McIlvanney held onto his strong socialist views throughout his life. In common with many from his background in Scotland, he was strongly opposed to Thatcherism. Later he became disappointed by the shift of Labour under Tony Blair and by 2014 he had come to feel, hesitantly, that Scottish independence might be the best political solution.[8]

William McIlvanney died on 5 December 2015 at the age of 79, after a short illness.[9] On hearing of his death, a number of public figures, including Nicola Sturgeon, Ian Rankin and Irvine Welsh, paid tribute noting both his inspirational writing and his likeable and gentlemanly personality.[10][8] The Telegraph obituary noted: "Many authors are admired. Many are respected. Few are loved as he was, for what they are as well as for what they have written."[8]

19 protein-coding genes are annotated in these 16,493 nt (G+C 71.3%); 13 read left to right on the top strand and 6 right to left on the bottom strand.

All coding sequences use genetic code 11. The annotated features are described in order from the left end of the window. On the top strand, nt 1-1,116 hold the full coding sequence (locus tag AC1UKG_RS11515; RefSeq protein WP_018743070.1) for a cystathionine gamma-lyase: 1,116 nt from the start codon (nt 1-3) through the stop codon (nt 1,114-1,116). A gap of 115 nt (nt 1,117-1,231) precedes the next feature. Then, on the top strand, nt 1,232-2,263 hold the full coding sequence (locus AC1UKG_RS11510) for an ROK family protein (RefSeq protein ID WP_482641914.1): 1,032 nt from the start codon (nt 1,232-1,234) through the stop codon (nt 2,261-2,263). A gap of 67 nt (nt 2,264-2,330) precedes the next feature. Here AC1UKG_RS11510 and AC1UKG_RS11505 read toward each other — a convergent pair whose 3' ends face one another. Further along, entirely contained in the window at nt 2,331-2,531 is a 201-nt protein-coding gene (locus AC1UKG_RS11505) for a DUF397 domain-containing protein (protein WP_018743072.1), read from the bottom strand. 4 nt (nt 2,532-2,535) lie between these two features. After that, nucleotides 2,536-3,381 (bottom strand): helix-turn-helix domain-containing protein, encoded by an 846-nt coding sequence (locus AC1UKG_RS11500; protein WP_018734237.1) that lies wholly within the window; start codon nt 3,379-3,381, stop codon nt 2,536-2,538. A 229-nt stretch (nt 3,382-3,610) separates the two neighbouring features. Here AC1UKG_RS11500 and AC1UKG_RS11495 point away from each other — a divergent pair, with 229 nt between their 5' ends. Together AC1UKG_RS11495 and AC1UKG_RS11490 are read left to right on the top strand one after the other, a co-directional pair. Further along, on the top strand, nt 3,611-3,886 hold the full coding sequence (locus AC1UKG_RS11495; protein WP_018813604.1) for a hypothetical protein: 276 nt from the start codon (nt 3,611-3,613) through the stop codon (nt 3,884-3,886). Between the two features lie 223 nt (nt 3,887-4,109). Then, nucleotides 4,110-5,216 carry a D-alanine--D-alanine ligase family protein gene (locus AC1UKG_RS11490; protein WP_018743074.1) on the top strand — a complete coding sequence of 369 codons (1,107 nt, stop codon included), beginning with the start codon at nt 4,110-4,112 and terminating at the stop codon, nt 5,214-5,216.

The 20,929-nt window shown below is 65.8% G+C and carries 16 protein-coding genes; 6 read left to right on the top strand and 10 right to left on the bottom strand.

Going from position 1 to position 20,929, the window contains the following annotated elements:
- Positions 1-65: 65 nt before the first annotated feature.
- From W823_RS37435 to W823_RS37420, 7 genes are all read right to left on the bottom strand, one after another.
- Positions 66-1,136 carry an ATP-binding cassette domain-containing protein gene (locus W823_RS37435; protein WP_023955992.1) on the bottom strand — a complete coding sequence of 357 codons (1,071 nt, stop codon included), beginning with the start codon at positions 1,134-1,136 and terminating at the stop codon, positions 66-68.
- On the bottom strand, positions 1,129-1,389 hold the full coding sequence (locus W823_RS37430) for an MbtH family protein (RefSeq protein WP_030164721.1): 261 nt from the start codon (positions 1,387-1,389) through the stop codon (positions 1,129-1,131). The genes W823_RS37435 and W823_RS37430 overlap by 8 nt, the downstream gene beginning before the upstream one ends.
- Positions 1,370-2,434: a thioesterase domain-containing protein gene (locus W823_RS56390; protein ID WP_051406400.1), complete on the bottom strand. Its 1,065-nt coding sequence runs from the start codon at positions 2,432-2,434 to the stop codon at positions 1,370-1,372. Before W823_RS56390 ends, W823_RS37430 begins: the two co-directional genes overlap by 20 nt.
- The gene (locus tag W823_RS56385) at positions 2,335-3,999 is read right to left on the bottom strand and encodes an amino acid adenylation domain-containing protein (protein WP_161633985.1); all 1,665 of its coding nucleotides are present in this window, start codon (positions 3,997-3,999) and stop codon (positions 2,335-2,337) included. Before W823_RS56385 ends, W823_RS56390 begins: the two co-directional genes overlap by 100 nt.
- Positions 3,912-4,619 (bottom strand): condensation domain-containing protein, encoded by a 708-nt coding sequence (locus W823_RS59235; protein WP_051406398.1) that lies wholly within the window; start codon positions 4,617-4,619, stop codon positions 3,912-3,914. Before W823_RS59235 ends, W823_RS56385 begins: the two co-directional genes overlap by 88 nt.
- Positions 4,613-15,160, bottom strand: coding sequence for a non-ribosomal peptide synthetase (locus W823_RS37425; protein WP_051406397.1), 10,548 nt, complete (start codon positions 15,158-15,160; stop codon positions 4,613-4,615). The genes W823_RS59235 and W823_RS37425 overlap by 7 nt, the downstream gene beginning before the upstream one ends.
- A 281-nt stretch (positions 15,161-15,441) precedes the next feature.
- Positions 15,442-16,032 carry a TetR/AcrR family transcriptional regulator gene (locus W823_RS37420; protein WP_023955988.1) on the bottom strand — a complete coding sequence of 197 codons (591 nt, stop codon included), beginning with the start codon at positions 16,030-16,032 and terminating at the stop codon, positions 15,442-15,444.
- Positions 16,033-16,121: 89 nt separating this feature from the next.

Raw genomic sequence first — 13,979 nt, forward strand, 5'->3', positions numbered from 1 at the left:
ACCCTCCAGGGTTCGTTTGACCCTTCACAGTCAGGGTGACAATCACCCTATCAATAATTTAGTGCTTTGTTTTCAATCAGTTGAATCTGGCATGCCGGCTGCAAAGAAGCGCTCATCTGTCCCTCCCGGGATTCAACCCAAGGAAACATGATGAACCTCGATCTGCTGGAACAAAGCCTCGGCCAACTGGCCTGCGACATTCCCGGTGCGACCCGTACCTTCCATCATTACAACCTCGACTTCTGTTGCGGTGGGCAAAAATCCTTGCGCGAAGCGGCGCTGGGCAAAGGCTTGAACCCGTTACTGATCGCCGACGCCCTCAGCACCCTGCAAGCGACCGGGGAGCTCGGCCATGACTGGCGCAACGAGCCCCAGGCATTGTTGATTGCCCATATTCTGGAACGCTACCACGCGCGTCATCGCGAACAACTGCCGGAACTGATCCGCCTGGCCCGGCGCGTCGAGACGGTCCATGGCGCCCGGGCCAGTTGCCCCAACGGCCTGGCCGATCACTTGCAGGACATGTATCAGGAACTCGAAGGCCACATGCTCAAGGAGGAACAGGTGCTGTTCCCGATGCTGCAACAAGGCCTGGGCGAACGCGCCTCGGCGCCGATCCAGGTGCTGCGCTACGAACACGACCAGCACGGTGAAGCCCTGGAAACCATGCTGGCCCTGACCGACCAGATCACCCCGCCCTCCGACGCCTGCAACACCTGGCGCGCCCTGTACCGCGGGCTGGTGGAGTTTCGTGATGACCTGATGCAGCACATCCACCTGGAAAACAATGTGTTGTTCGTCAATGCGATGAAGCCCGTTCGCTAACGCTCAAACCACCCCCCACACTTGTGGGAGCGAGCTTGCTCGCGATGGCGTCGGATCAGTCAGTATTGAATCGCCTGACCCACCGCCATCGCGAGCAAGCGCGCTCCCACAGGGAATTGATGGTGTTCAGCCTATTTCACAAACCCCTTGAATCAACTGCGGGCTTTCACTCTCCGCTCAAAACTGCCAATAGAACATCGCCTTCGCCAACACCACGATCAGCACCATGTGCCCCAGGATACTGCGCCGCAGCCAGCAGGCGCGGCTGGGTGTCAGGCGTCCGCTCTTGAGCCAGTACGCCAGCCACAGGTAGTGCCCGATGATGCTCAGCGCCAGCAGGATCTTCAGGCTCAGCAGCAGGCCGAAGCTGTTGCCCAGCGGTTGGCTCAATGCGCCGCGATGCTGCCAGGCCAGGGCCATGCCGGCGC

Writing[edit]

His first book, Remedy is None, was published in 1966[11] and won the Geoffrey Faber Memorial Prize in 1967.[12] Docherty (1975), a portrait of a miner whose courage and endurance is tested during the depression, won the Whitbread Novel Award.[13]

The Big Man (1985), is the story of Dan Scoular, an unemployed man who turns to bare-knuckle fighting to make a living. Both novels feature typical McIlvanney characters - tough, often violent, men locked in a struggle with their own nature and background.[14] The novel was adapted into a film in 1990 directed by David Leland, starring Liam Neeson, and featuring Billy Connolly.[15]